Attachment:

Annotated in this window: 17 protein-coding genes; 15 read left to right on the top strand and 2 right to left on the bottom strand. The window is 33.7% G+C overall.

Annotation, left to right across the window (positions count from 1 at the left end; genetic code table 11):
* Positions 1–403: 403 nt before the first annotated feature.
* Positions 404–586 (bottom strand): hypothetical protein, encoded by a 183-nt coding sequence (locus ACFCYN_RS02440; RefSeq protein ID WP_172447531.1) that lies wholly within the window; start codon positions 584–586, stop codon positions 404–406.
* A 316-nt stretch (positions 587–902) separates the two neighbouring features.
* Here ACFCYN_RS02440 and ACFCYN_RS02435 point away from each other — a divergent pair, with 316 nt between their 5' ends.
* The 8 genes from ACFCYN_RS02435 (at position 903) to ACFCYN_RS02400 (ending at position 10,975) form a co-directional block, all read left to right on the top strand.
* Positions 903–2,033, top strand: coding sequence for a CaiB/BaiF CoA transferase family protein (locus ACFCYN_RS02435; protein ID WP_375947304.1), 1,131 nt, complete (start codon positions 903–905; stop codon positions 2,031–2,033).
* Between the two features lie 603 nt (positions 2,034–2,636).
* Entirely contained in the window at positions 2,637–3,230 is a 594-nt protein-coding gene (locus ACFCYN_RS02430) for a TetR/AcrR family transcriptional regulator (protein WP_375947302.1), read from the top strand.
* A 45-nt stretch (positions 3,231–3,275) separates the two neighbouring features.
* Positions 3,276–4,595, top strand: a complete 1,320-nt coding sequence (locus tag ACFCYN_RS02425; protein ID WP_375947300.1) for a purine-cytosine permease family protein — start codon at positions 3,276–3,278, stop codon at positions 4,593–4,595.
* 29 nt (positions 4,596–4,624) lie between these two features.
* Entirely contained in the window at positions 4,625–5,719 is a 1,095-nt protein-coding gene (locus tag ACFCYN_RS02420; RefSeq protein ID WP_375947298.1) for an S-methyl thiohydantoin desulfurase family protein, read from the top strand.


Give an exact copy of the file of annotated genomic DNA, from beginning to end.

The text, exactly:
Annotated in this window: 17 protein-coding genes; 15 read left to right on the top strand and 2 right to left on the bottom strand. The window is 33.7% G+C overall.

Annotation, left to right across the window (positions count from 1 at the left end; genetic code table 11):
* Positions 1–403: 403 nt before the first annotated feature.
* Positions 404–586 (bottom strand): hypothetical protein, encoded by a 183-nt coding sequence (locus ACFCYN_RS02440; RefSeq protein ID WP_172447531.1) that lies wholly within the window; start codon positions 584–586, stop codon positions 404–406.
* A 316-nt stretch (positions 587–902) separates the two neighbouring features.
* Here ACFCYN_RS02440 and ACFCYN_RS02435 point away from each other — a divergent pair, with 316 nt between their 5' ends.
* The 8 genes from ACFCYN_RS02435 (at position 903) to ACFCYN_RS02400 (ending at position 10,975) form a co-directional block, all read left to right on the top strand.
* Positions 903–2,033, top strand: coding sequence for a CaiB/BaiF CoA transferase family protein (locus ACFCYN_RS02435; protein ID WP_375947304.1), 1,131 nt, complete (start codon positions 903–905; stop codon positions 2,031–2,033).
* Between the two features lie 603 nt (positions 2,034–2,636).
* Entirely contained in the window at positions 2,637–3,230 is a 594-nt protein-coding gene (locus ACFCYN_RS02430) for a TetR/AcrR family transcriptional regulator (protein WP_375947302.1), read from the top strand.
* A 45-nt stretch (positions 3,231–3,275) separates the two neighbouring features.
* Positions 3,276–4,595, top strand: a complete 1,320-nt coding sequence (locus tag ACFCYN_RS02425; protein ID WP_375947300.1) for a purine-cytosine permease family protein — start codon at positions 3,276–3,278, stop codon at positions 4,593–4,595.
* 29 nt (positions 4,596–4,624) lie between these two features.
* Entirely contained in the window at positions 4,625–5,719 is a 1,095-nt protein-coding gene (locus tag ACFCYN_RS02420; RefSeq protein ID WP_375947298.1) for an S-methyl thiohydantoin desulfurase family protein, read from the top strand.